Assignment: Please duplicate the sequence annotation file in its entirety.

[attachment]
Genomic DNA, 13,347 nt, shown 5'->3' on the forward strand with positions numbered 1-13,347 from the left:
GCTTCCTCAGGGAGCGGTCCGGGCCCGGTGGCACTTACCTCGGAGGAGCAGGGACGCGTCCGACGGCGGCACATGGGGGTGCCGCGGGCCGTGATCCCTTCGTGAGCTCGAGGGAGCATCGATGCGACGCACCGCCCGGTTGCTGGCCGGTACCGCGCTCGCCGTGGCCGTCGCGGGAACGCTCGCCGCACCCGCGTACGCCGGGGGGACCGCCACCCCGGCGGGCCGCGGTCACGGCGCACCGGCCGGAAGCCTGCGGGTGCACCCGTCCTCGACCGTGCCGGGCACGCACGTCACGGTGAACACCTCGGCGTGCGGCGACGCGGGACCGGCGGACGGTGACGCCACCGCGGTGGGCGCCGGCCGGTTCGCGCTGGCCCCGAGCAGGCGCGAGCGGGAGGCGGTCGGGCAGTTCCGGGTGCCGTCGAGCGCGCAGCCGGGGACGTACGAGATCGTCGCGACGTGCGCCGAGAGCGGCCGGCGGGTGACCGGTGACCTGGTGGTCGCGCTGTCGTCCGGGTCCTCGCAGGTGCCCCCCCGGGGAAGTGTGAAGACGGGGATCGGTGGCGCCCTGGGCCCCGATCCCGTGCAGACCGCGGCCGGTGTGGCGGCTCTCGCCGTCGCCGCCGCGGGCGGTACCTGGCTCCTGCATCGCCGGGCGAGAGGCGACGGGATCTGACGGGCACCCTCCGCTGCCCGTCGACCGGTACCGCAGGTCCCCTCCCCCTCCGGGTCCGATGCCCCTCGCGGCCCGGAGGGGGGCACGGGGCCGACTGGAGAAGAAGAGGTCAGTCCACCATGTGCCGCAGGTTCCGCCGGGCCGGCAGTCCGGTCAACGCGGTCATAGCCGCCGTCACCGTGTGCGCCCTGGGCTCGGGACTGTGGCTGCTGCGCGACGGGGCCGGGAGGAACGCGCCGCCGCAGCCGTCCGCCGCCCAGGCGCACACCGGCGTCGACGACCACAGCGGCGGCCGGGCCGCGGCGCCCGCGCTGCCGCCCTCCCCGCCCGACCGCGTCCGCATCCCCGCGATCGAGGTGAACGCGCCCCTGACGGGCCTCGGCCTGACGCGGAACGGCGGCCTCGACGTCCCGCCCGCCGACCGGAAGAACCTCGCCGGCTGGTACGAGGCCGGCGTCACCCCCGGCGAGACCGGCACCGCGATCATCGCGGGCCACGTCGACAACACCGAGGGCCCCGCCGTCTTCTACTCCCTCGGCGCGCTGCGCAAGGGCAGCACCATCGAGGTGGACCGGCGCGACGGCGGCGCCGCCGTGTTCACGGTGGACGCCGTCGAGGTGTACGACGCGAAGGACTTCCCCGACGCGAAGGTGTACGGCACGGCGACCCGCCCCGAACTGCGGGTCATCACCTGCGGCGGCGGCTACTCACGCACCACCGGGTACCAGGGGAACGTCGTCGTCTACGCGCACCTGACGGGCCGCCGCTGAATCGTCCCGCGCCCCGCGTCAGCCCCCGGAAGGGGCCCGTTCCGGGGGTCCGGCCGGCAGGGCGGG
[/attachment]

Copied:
Genomic DNA, 13,347 nt, shown 5'->3' on the forward strand with positions numbered 1-13,347 from the left:
GCTTCCTCAGGGAGCGGTCCGGGCCCGGTGGCACTTACCTCGGAGGAGCAGGGACGCGTCCGACGGCGGCACATGGGGGTGCCGCGGGCCGTGATCCCTTCGTGAGCTCGAGGGAGCATCGATGCGACGCACCGCCCGGTTGCTGGCCGGTACCGCGCTCGCCGTGGCCGTCGCGGGAACGCTCGCCGCACCCGCGTACGCCGGGGGGACCGCCACCCCGGCGGGCCGCGGTCACGGCGCACCGGCCGGAAGCCTGCGGGTGCACCCGTCCTCGACCGTGCCGGGCACGCACGTCACGGTGAACACCTCGGCGTGCGGCGACGCGGGACCGGCGGACGGTGACGCCACCGCGGTGGGCGCCGGCCGGTTCGCGCTGGCCCCGAGCAGGCGCGAGCGGGAGGCGGTCGGGCAGTTCCGGGTGCCGTCGAGCGCGCAGCCGGGGACGTACGAGATCGTCGCGACGTGCGCCGAGAGCGGCCGGCGGGTGACCGGTGACCTGGTGGTCGCGCTGTCGTCCGGGTCCTCGCAGGTGCCCCCCCGGGGAAGTGTGAAGACGGGGATCGGTGGCGCCCTGGGCCCCGATCCCGTGCAGACCGCGGCCGGTGTGGCGGCTCTCGCCGTCGCCGCCGCGGGCGGTACCTGGCTCCTGCATCGCCGGGCGAGAGGCGACGGGATCTGACGGGCACCCTCCGCTGCCCGTCGACCGGTACCGCAGGTCCCCTCCCCCTCCGGGTCCGATGCCCCTCGCGGCCCGGAGGGGGGCACGGGGCCGACTGGAGAAGAAGAGGTCAGTCCACCATGTGCCGCAGGTTCCGCCGGGCCGGCAGTCCGGTCAACGCGGTCATAGCCGCCGTCACCGTGTGCGCCCTGGGCTCGGGACTGTGGCTGCTGCGCGACGGGGCCGGGAGGAACGCGCCGCCGCAGCCGTCCGCCGCCCAGGCGCACACCGGCGTCGACGACCACAGCGGCGGCCGGGCCGCGGCGCCCGCGCTGCCGCCCTCCCCGCCCGACCGCGTCCGCATCCCCGCGATCGAGGTGAACGCGCCCCTGACGGGCCTCGGCCTGACGCGGAACGGCGGCCTCGACGTCCCGCCCGCCGACCGGAAGAACCTCGCCGGCTGGTACGAGGCCGGCGTCACCCCCGGCGAGACCGGCACCGCGATCATCGCGGGCCACGTCGACAACACCGAGGGCCCCGCCGTCTTCTACTCCCTCGGCGCGCTGCGCAAGGGCAGCACCATCGAGGTGGACCGGCGCGACGGCGGCGCCGCCGTGTTCACGGTGGACGCCGTCGAGGTGTACGACGCGAAGGACTTCCCCGACGCGAAGGTGTACGGCACGGCGACCCGCCCCGAACTGCGGGTCATCACCTGCGGCGGCGGCTACTCACGCACCACCGGGTACCAGGGGAACGTCGTCGTCTACGCGCACCTGACGGGCCGCCGCTGAATCGTCCCGCGCCCCGCGTCAGCCCCCGGAAGGGGCCCGTTCCGGGGGTCCGGCCGGCAGGGCGGG